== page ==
THI’s Dr. Rich Gang Li Wins Award at Weinstein Conference
Texas Heart Institute’s Rich Gang Li, PhD, recently earned the award for “Best Oral Presentation” for his platform talk at the international Weinstein Cardiovascular Development & Regeneration Conference, held May 12-14, 2022, in Marseille, France. The award recognized Dr. Li’s presentation titled “Spatial transcriptomics reveal a colocalized cellular triad required for heart renewal,” given during the conference’s session on Regeneration: Inflammation and Signaling, co-chaired by THI’s James Martin, MD, PhD, and Francesca Rochais, PhD, of Aix Marseille University. Dr. Li and his collaborators have determined that interactions among at least three specific cell types are needed for heart tissue renewal and repair.
The research conference is named after Constance Weinstein, PhD, a biochemist who championed the field of cardiac developmental biology as Deputy Division Director of the National Heart, Lung, and Blood Institute’s (NHLBI) Cardiac Functions Branch. After inviting leading scientists in that research area to help write a Request for Applications (RFA)—issued in 1984 as “Fundamental Studies of Cardiac Morphogenesis”—she began holding annual meetings for all grantees. These annual meetings continued even after the specific RFA ended, becoming the “Weinstein Meeting” in 1995. In 2004, the meeting became an international event, held every 4 years. Experts in cardiac biology and development come together to share and discuss their research findings, with their scientific exchange contributing substantially to the current understanding of heart formation and congenital cardiac diseases.
Dr. Li is a Postdoctoral Research Associate in the Cardiomyocyte Renewal Laboratory and the McGill Gene Editing Laboratory, working closely with Dr. Martin, Director of the Cardiomyocyte Renewal Laboratory, and Xiao Li, PhD, Assistant Investigator in the Gene Editing Laboratory. The researchers and their collaborators are using their molecular understanding of heart development pathways to devise new treatments for heart disease, including the use of gene therapies for heart failure that boost the heart’s ability to repair itself. The team seeks new therapeutic options for patients with heart damage, like those who have experienced a heart attack, or those who have malformed hearts due to a congenital defect. To that end, they are interested in the gene expression programs that regulate heart development, the interactions of various heart and immune cell types within heart tissue, and the ways in which those interactions are disrupted in patients with heart failure. They are using state-of-the-art technologies, including single-cell genomics and genome editing, to investigate the heart’s responses to injury. These insights will help the team improve heart failure prevention strategies and develop new treatments for heart diseases.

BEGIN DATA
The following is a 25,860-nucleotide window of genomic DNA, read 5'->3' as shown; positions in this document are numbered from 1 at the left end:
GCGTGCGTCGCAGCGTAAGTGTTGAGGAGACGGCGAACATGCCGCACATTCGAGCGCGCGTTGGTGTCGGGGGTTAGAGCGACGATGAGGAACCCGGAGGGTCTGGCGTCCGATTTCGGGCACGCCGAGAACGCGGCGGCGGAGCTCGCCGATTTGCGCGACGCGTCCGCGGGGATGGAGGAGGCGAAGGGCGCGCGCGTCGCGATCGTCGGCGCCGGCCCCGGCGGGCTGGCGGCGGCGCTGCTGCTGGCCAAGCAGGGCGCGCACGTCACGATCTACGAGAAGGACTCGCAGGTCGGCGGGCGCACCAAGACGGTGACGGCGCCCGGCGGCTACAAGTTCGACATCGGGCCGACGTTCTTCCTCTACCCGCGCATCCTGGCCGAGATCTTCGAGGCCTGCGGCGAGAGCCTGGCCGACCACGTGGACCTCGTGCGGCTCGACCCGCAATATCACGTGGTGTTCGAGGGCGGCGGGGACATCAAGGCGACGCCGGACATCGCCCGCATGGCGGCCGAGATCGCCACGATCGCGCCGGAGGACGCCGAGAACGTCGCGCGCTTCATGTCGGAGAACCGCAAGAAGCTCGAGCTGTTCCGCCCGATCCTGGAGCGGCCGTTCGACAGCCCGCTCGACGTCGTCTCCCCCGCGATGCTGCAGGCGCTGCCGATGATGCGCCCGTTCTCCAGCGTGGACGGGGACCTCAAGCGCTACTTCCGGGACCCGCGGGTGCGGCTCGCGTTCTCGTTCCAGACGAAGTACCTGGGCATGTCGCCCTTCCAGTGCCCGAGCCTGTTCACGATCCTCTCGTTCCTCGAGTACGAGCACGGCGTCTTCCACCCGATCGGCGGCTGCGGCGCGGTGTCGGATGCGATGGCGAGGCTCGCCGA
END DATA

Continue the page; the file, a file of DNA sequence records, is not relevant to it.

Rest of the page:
Dr. Li’s work is an integral part of this research effort. He was recently awarded an American Heart Association Postdoctoral Fellowship to study the role of innate immunity in cardiac renewal. At the Weinstein Conference, Dr. Li shared findings about the co-localization of heart cell types—specifically cardiomyocytes, fibroblasts, and macrophages—within the cardiac microenvironment during regeneration and repair. He explained, “Our findings suggest that at least three types of cells are required for cardiac renewal, specifically cardiomyocyte, fibroblast, and macrophage cell subpopulations. We identified marker genes for these special populations, which allows us to study them further and eventually develop therapies to amplify these pro-renewal cells following cardiac injury.”
The therapeutic potential of these scientific insights is significant. According to Dr. Martin, “Dr. Li is using the most cutting-edge methods to make important discoveries relating to cardiomyocyte renewal. His work will lead to better heart disease treatments in the future.” Darren Woodside, PhD, THI Vice President for Research, agrees, saying, “I’m extremely pleased to congratulate Rich on his recent accolades at the Weinstein Cardiovascular Development & Regeneration Conference. Winning the award for best overall oral presentation at such an elite gathering of scientists is a truly outstanding achievement, and a testament to the cutting-edge, impactful work that he and his colleagues in the Cardiomyocyte Renewal Lab and the McGill Gene Editing Lab consistently produce. I’m looking forward to following this work as it develops.”